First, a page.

On February 22, 1985, Parmer again moved for dismissal from the case on the grounds that he was not made a defendant within six months of being named as a respondent in discovery. On April 8, 1985, Cortis moved for dismissal from the case on substantially the same grounds as Parmer advanced. At a hearing on the motion, the court asked Parmer's attorney about the statute of limitations applicable to each count of the complaint. The attorney stated that there was a two-year limitations period for the wrongful death action, but for the other counts, "the statute of limitations is somewhat longer * * *. I believe that it's a four or five year statute of limitations. And we are not making any contention with respect to that." Counsel for Cortis adopted the arguments of Parmer's counsel. The trial court granted the motions of both defendants.

Plaintiff contends that the trial court erred in interpreting section 2-402 as an absolute bar to all attempts to join respondents in discovery as defendants more than six months after they are named as respondents in discovery. Section 2-402 provides in relevant part:

"Persons * * * named as respondents in discovery shall be required to respond to discovery by the plaintiff in the same manner as are defendants and may, on motion of the plaintiff, be added as defendants if the evidence discloses the existence of probable cause for such action.

A person named as a respondent in discovery in any civil action may be made a defendant in the same action at any time within 6 months after being named as a respondent in discovery, even though the time during which an action may otherwise be initiated against him or her may have expired during such 6 month period." Ill. Rev. Stat. 1983, ch. 110, par. 2-402.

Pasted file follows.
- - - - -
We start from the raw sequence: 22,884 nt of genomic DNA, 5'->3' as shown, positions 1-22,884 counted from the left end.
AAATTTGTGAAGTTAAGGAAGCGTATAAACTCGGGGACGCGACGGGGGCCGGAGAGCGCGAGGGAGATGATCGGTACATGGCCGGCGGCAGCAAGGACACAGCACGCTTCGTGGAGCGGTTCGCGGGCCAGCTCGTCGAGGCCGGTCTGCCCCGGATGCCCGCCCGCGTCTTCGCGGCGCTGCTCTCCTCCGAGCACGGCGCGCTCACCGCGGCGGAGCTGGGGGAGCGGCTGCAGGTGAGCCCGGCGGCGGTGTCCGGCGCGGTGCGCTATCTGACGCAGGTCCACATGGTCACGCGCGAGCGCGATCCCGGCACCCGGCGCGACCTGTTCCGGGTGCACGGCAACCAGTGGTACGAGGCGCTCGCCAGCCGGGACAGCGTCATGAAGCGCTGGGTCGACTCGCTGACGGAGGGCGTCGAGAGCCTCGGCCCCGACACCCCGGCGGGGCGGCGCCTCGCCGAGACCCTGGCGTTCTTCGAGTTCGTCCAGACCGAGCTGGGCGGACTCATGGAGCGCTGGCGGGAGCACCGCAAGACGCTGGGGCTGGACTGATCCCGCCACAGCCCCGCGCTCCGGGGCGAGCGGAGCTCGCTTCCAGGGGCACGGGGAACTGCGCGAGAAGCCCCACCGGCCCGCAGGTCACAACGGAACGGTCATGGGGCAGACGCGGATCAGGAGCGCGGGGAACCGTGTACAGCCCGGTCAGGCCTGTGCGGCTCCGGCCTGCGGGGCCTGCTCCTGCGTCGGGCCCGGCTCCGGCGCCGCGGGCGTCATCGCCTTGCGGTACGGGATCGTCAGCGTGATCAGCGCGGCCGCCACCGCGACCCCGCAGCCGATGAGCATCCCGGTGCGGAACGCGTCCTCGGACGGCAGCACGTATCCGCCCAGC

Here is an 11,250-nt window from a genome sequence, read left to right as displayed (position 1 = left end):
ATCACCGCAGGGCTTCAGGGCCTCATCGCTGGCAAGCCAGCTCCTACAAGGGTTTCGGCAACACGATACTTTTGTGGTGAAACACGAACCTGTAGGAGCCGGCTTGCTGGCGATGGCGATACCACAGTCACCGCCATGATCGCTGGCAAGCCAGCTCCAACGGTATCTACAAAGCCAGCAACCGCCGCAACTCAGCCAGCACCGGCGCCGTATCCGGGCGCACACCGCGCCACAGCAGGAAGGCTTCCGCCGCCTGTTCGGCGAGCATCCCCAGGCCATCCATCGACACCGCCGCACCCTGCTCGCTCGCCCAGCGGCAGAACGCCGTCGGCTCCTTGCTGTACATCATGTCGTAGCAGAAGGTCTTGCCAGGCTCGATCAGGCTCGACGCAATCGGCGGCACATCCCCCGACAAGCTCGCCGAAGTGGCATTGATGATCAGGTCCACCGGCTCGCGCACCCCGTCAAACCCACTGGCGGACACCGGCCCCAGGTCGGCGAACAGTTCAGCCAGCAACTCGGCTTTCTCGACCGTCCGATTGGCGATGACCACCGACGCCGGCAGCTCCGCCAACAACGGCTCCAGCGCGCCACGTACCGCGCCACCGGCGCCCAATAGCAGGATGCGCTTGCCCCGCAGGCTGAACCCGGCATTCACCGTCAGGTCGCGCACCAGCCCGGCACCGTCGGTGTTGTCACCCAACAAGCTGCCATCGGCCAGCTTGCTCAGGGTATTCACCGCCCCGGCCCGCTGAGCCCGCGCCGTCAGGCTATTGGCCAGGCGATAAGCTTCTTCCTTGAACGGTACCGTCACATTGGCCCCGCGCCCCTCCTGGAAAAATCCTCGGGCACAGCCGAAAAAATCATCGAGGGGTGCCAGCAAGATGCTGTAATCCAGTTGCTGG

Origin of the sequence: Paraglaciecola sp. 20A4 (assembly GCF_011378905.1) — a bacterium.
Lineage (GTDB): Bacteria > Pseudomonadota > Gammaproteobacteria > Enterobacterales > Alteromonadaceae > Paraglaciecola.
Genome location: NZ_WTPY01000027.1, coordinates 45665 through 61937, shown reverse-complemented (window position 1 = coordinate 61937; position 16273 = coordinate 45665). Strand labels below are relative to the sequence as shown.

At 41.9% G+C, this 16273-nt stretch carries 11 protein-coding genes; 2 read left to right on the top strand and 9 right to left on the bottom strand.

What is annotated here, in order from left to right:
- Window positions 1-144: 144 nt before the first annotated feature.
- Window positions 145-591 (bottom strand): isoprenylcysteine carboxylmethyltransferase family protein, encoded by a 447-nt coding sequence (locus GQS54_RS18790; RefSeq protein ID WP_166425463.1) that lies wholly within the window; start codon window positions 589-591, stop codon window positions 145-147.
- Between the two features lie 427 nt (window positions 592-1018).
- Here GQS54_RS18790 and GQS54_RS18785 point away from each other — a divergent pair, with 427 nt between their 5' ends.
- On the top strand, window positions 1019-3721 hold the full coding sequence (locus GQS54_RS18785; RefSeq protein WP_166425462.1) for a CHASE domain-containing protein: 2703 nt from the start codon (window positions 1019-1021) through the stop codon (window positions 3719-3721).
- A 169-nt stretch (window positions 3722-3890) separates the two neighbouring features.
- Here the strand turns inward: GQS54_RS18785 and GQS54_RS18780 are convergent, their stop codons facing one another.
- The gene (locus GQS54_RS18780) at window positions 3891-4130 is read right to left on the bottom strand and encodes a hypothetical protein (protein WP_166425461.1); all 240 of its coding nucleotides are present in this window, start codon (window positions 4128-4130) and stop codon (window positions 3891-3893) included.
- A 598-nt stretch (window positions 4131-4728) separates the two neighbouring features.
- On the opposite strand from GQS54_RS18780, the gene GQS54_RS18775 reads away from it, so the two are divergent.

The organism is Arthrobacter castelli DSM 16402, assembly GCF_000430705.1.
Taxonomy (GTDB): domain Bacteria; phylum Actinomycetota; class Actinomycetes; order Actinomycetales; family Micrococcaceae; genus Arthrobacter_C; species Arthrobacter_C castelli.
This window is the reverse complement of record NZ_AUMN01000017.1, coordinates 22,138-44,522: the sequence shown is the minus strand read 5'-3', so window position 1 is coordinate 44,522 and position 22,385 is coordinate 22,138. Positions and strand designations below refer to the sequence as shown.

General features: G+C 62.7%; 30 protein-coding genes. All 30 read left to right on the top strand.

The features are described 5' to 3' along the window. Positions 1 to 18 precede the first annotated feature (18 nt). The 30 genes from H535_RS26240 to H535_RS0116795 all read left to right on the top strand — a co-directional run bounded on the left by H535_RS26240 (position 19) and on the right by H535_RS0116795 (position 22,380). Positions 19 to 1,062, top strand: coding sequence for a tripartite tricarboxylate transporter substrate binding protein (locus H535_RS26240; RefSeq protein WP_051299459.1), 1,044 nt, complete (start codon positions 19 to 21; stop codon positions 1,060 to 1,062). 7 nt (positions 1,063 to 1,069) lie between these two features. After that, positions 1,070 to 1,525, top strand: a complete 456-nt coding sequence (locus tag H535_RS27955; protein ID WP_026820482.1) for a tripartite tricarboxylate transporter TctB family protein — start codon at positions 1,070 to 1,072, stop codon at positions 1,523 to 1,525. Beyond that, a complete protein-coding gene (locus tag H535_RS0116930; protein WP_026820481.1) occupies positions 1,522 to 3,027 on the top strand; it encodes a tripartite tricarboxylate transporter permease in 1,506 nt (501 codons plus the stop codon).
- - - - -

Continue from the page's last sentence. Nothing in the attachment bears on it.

• 1 The section clearly grants a plaintiff the right to make a respondent in discovery a new defendant in a cause of action after the limitations period for that cause has run, if plaintiff moves to name him as a defendant within six months after naming him as a respondent in discovery. (Clark v. Brokaw Hospital (1984), 126 Ill. App.3d 779, 782-83, 467 N.E.2d 652.) Defendants claim that the statute also implies that plaintiffs have no right to name new defendants in a cause of action more than six months after plaintiffs named the proposed defendants as respondents in discovery, even if the statute-of-limitations period for the cause of action has not run.

• 2, 3 Our interpretation of section 2-402 is guided by the general principle that our first duty is to give effect to the legislature's intent, and in so doing, we must look first to the language of the statute itself. (In re Marriage of Logston (1984), 103 Ill.2d 266, 277, 469 N.E.2d 167.) We will not read into a statute words which are neither expressly included in the statute nor found therein by fair implication. (People ex rel. Nelson v. Olympic Hotel Building Corp. (1950), 405 Ill. 440, 448, 91 N.E.2d 597.) We construe statutes in light of the objectives the legislature sought to achieve in enacting the legislation. Gill v. Miller (1983), 94 Ill.2d 52, 56, 445 N.E.2d 330.